Activities for Teaching Statistics and Research Methods:
For individuals in the U.S. & U.S. territories
A solid understanding of statistics and research methods is essential for all psychologists, and these topics are core components of both Advanced Placement and undergraduate psychology curricula. Yet, these courses are often difficult for many students, some of whom may burn out and even give up on psychology altogether.
To address this problem, Stowell and Addison offer a comprehensive collection of original, pedagogically sound, classroom-tested activities that engage students, teach principles, and inspire teachers. Each chapter contains classroom exercises in a particular topic area that are practical and easily implemented and that help students learn core principles in ways that are fun and interesting.
Whether illustrating basic concepts like variance and standard deviation, correlation, p values and effect sizes, or teaching strategies for identifying confounding factors, recognizing bias, constructing surveys, and understanding the ethics of behavioral research, each chapter offers clear and compelling tools for engaging students on conceptual and practical levels.
A handy table organizes activities by topic area, class level, and length of time to complete, so instructors can quickly pinpoint the content they need.
Jeffrey R. Stowell and William E. Addison
- Reducing Anxiety in the Statistics Classroom
- How to Lie With the Y-Axis
Thomas E. Heinzen
- Summarizing Data Using Measures of Central Tendency: A Group Activity
Thomson J. Ling
- How Fast Is Your Internet? An Activity for Teaching Variance and Standard Deviation
Bonnie A. Green and Jeffrey R. Stowell
- Getting Dicey: Thinking About Normal Distributions and Descriptive Statistics
Robert McEntarffer and Maria Vita
- A Low-Anxiety Introduction to the Standard Normal Distribution and Measures of Relative Standing
Laura Brandt and William E. Addison
- Using the Heat Hypothesis to Explore the Statistical Methods of Correlation and Regression
George Y. Bizer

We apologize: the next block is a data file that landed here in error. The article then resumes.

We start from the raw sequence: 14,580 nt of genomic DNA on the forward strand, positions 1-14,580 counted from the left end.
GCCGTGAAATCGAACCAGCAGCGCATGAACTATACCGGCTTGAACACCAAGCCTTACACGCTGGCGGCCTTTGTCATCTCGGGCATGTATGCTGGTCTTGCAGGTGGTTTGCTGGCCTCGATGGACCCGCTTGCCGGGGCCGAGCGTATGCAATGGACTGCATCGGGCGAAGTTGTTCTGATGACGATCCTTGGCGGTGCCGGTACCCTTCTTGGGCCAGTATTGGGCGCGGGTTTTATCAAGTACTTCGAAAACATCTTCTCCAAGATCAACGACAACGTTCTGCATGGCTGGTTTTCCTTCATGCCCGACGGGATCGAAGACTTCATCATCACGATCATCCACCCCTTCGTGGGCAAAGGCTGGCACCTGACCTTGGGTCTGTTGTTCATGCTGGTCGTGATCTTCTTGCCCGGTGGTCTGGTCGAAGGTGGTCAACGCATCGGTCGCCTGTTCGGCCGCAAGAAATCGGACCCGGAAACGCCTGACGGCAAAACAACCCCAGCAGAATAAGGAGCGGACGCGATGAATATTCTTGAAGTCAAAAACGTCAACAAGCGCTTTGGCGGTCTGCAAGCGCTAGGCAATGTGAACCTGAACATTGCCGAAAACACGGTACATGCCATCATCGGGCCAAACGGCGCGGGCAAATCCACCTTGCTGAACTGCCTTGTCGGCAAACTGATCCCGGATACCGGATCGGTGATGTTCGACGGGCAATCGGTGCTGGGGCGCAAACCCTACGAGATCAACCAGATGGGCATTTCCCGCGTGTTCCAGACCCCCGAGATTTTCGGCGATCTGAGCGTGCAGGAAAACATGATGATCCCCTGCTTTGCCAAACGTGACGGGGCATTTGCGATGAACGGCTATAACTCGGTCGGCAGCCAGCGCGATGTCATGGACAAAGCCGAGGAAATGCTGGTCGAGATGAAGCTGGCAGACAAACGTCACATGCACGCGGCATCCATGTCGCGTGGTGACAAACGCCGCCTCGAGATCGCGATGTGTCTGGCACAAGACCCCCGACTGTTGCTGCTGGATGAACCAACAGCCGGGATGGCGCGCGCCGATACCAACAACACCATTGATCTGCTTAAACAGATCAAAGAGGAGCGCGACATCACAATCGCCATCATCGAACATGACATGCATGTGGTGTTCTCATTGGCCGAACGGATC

- Active Learning for Understanding Sampling Distributions
David S. Kreiner
- Testing Students for ESP: Demonstrating the Role of Probability in Hypothesis Testing
William E. Addison
- Using a TV Game Show Format to Demonstrate Confidence Intervals
- Real-Life Application of Type I and Type II Decision Errors
Bernard C. Beins
- Factors That Influence Statistical Power
Michael J. Tagler and Christopher L. Thomas
- An Interdisciplinary Activity for p Values, Effect Sizes, and the Law of Small Numbers
Andrew N. Christopher
II. Research Methods
- An Activity for Teaching the Scientific Method
R. Eric Landrum
- Linking Identification of Independent and Dependent Variables to the Goals of Science
Mary E. Kite
- Everything Is Awesome: Building Operational Definitions With Play-Doh and LEGOs
Stephanie E. Afful and Karen Wilson
- A Demonstration of Random Assignment That Is Guaranteed to Work (95% of the Time)
Thomas P. Pusateri
- Identifying Confounding Factors in Psychology Research
- Demonstrating Experimenter and Participant Bias
Caridad F. Brito
- The Most Unethical Researcher: An Activity for Demonstrating Research Ethics in Psychology
- The Ethics of Behavioral Research Using Animals: A Classroom Exercise
- Demonstrating Interobserver Reliability in Naturalistic Settings
Janie H. Wilson and Shauna W. Joye
- Using a Classic Model of Stress to Teach Survey Construction and Analysis